MM: Ah, that is so sweet. We get this question a lot and discuss it frequently, but in the end, we like the collaborative process.
If you maintain an individual practice as well as a collaborative practice, have you run into conflicts of interest, time-management/priority issues, or experienced communication problems due to multiple focuses at any point? How is this resolved?
SH: We always work together, so that is not an issue. The big problem is time management. As with everyone else, there are not enough hours in the day. We moved away from New York City several years ago and thought: WOW, we will have all of this time now to make our art because we do not have the craziness of the city competing with us. But of course, once we left, other things filled up the spaces, and we are just as busy.
MM: Our time management issues come into play because we feel passionately about lots of things like our kids, teaching and Mary’s job at the Aurora Picture Show, a micro cinema. It is always a struggle to find a balance, but communication between us is key.
What are the strengths in working collaboratively and what are the challenges in working collaboratively?
SH: I think the strength of working collaboratively is that we push each other. There is always someone there to give you feedback or a critique. It is so hard to be a creative person in a vacuum. I think we have all shared that feeling of when you have worked so hard on something and you just have to show it and get feedback. Time and time again Mary and I are working on a project that has one of us stumped and the other will give us the right kind of push. One of our first successful pieces was a video titled Lick; we had both been editing it for weeks to the point that it was getting worse and worse. Then, one night, Mary came into the studio and looked at it and said what we had silently been thinking. That it was terrible. She made some suggestions and then went out for a drink. Then, with a clear head I used her suggestions and the piece turned out great! It still is one of our favorites and we remember it as the first work we did where there was real give and take, real communication.
MM: It is great to work collaboratively because of the interaction and the way a project can evolve by us pushing each other—this pushing is both a challenge and strength. Sometimes one person might not feel like work and the other does, so you have to adjust and give up control. Our projects with Kirk Lynn were fun because we were open to working in a new way and hearing Kirk’s ideas. Collaborating makes me feel like I am learning every time I work on a new project.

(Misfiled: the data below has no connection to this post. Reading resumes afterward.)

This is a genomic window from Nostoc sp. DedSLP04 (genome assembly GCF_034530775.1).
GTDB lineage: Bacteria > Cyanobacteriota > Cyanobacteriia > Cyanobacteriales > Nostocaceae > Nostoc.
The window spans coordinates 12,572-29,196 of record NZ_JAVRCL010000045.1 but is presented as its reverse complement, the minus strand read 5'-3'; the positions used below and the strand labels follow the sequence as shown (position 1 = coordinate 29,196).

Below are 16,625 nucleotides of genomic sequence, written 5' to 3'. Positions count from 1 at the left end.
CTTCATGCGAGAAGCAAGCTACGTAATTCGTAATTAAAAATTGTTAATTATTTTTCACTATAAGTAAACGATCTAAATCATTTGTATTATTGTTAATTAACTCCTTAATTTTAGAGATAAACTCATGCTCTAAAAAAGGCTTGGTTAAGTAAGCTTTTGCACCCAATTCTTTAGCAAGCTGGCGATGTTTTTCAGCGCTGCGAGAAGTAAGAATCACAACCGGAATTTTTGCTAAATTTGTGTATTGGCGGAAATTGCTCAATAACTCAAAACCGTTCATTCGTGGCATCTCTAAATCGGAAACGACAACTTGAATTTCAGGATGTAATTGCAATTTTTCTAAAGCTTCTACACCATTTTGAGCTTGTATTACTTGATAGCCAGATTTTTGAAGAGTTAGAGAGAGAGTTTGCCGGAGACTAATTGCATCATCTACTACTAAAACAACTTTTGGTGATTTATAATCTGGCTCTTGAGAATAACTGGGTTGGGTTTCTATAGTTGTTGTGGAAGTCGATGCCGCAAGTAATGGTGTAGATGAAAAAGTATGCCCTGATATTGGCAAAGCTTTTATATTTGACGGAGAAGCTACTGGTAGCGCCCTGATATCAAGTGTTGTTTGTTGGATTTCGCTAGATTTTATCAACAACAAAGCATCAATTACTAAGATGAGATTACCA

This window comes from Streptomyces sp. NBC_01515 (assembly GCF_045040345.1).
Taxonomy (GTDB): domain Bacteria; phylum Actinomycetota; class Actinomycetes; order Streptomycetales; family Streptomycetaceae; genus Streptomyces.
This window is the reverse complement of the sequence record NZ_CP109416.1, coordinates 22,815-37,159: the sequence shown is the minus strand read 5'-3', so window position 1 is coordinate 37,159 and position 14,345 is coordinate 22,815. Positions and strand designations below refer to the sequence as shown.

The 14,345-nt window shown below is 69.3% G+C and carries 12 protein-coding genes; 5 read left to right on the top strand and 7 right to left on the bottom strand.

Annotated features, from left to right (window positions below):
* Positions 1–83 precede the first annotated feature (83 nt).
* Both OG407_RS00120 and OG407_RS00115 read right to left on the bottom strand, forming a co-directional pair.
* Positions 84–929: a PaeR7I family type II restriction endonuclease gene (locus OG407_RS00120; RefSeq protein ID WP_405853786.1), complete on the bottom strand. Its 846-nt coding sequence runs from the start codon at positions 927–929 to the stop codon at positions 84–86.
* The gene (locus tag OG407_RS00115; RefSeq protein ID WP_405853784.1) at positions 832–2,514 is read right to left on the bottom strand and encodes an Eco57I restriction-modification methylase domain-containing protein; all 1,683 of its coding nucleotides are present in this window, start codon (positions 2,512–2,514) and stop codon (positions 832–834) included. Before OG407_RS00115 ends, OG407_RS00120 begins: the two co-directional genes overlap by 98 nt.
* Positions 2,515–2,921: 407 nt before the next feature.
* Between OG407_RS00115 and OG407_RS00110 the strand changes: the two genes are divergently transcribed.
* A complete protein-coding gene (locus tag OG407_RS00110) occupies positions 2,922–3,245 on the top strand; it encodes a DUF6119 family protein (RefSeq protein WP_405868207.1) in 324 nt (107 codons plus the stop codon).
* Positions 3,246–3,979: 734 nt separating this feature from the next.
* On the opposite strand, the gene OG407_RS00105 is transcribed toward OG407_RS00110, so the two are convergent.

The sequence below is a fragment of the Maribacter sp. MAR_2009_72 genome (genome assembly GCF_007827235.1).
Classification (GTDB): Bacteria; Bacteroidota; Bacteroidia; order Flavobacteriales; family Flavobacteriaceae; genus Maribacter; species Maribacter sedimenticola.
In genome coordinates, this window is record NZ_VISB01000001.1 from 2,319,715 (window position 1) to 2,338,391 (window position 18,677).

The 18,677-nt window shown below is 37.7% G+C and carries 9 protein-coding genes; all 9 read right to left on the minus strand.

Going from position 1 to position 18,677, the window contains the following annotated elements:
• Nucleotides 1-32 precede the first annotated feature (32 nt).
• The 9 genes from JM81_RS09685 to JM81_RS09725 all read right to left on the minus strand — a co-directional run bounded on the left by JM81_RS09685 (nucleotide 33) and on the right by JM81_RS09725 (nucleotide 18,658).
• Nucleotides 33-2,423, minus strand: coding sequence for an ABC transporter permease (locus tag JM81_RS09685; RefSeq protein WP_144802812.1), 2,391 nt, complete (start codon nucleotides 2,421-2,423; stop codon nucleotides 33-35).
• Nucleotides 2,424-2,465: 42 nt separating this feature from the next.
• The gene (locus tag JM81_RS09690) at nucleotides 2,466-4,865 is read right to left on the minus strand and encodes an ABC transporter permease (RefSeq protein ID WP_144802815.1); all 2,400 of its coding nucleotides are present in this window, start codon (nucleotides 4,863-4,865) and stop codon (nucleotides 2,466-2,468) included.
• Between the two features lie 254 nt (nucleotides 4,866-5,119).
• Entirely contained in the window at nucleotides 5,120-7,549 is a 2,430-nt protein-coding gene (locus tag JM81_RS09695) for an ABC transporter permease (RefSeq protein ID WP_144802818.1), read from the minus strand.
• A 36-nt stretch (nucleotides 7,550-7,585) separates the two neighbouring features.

What sort of theory, cultural circumstances, or life scenarios influence or inform your decision to work collaboratively? Would you say that your collaboration is philosophically driven, or more pragmatic?
SH: I think as we have talked about before, our artistic collaboration came from a romantic attraction to each other. I wouldn’t hesitate to say that a lot of collaborations happen that way. That there is some sort of “attraction” that happens, maybe not a romantic one, but perhaps an attraction of faith or culture. Maybe you are attracted by being liked=minded in theory or philosophy or formal issues. But something has to be there, some spark to get the process going. Collaboration is not easy. It is very hard and you have to have something there that made you begin the process.
MM: Stephan and I were doing similar work in graduate school—very personal and combining sculpture, video, performance and photography. We have a similar aesthetic and personal narrative, which is something that I thought was interesting when we first met. I think there is a balance of both philosophical and pragmatic motivations.
If you teach, how does collaborative practice inform the way you facilitate student projects and teach studio courses?